Monday, June 4, 2018

"Don't Miss It" by James Blake

Apropos of my recent posting about how I use music (spoiler alert: like a drug), here is an intense, penetrating song called "Don't Miss It" by James Blake. As I said in the previous post about music, I like distortion since it seems to bring me closer to truth...

There are two narrative voices going on in this song. One is the voice of someone crushed under the heavy weight of loneliness, solitude, disconnection...depression. And the other is the voice of gentle encouragement, reason...a glimmer of hope...perhaps speaking from experience. Read along with the poignant, tender, devastating lyrics as they are typed out on an iPhone.

After having his music labeled "sad boy music" for some time now, Blake just wrote a wonderfully refreshing, frank, and powerful note to the public on Twitter:

“I'm overwhelmed by the lovely response to Don't Miss It today.

But I can't help but notice, as I do whenever I talk about my feelings in a song, that the words 'sad boy' are used to describe it.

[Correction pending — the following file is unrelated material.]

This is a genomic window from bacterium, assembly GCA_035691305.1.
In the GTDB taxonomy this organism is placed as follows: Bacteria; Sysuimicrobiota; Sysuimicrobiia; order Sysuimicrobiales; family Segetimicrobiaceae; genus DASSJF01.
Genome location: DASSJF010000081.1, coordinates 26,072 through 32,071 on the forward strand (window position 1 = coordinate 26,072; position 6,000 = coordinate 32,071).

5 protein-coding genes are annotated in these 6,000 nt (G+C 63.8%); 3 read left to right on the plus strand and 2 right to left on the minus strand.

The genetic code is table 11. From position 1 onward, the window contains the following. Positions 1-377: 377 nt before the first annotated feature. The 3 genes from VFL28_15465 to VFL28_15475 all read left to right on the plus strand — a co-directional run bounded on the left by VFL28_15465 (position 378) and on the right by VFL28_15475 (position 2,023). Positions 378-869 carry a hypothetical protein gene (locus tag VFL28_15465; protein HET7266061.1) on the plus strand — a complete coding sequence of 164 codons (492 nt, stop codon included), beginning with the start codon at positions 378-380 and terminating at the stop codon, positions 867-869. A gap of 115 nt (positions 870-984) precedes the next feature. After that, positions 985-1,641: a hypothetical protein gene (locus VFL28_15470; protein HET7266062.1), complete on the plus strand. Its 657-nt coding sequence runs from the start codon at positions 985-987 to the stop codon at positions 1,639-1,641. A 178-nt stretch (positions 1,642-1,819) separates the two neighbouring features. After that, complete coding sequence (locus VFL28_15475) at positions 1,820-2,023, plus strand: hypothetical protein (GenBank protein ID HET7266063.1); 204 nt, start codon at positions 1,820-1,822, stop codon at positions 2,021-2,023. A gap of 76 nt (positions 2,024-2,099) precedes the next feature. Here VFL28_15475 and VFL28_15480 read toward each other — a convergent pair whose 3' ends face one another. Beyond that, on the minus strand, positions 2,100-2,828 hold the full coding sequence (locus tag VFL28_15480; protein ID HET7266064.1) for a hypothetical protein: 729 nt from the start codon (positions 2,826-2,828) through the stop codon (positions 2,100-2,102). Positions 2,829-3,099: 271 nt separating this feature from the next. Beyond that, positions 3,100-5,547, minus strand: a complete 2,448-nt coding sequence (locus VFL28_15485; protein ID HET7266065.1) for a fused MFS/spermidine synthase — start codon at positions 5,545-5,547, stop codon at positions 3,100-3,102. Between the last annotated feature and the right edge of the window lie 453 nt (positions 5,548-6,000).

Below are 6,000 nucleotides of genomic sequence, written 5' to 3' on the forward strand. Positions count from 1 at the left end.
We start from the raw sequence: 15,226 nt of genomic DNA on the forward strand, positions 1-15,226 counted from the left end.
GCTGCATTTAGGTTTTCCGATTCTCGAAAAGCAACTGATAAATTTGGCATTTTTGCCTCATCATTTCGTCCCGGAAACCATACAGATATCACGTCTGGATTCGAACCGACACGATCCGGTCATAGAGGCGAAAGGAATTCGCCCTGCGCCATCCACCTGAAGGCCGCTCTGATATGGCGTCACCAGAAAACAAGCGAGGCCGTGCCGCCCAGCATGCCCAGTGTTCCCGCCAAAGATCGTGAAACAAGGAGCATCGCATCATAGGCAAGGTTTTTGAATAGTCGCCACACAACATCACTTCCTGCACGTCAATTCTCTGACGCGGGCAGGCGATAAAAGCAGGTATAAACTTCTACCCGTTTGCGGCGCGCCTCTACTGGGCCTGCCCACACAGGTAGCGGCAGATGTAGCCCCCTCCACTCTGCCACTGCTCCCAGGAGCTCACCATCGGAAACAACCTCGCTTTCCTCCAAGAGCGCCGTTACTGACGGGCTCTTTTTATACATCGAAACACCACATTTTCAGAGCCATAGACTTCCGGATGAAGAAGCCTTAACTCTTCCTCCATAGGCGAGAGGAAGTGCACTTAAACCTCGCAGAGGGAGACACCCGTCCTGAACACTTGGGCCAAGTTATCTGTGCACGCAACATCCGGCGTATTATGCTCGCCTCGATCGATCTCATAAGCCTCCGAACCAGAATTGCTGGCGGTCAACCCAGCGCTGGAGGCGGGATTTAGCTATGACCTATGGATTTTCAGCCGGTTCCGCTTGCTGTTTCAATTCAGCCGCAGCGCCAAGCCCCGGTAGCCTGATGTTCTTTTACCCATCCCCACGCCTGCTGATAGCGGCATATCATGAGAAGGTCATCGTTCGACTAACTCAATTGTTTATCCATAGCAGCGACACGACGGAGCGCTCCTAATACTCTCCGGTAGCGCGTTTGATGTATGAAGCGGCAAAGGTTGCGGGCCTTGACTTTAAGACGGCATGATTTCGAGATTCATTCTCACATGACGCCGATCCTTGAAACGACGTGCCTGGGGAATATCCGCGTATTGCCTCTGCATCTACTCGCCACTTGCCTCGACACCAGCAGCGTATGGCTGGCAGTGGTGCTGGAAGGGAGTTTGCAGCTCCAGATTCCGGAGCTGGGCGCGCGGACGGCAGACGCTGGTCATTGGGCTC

I’ve always found that expression unhealthy and problematic when used to describe men just openly talking about their feelings. To label it at all, when we don’t ever question women discussion the things they are struggling with, contributes to the ever disastrous historical stigmatisation of men expressing themselves emotionally.

We are already in an epidemic of male depression and suicide. We don’t need any further proof that we have hurt men with our questioning of their need to be vulnerable and open.

It is only a good thing to talk about what is on your mind.

Please don’t allow people who fear their own feelings to ever subliminally shame you out of getting anything off your chest or identifying with music that helps you. There is no great victory in machismo and bravado in the end. The road to mental health and happiness, which I feel so passionately about, is paved with honesty.

Sorry for the ‘sad boy’ letter but I’ve seen enough friends drown in this, and almost drowned in it myself because I bottled everything up, afraid of being seen as weak or soft. I now see the great strength, and benefit for those around you in actually opening up. Best, James x.”

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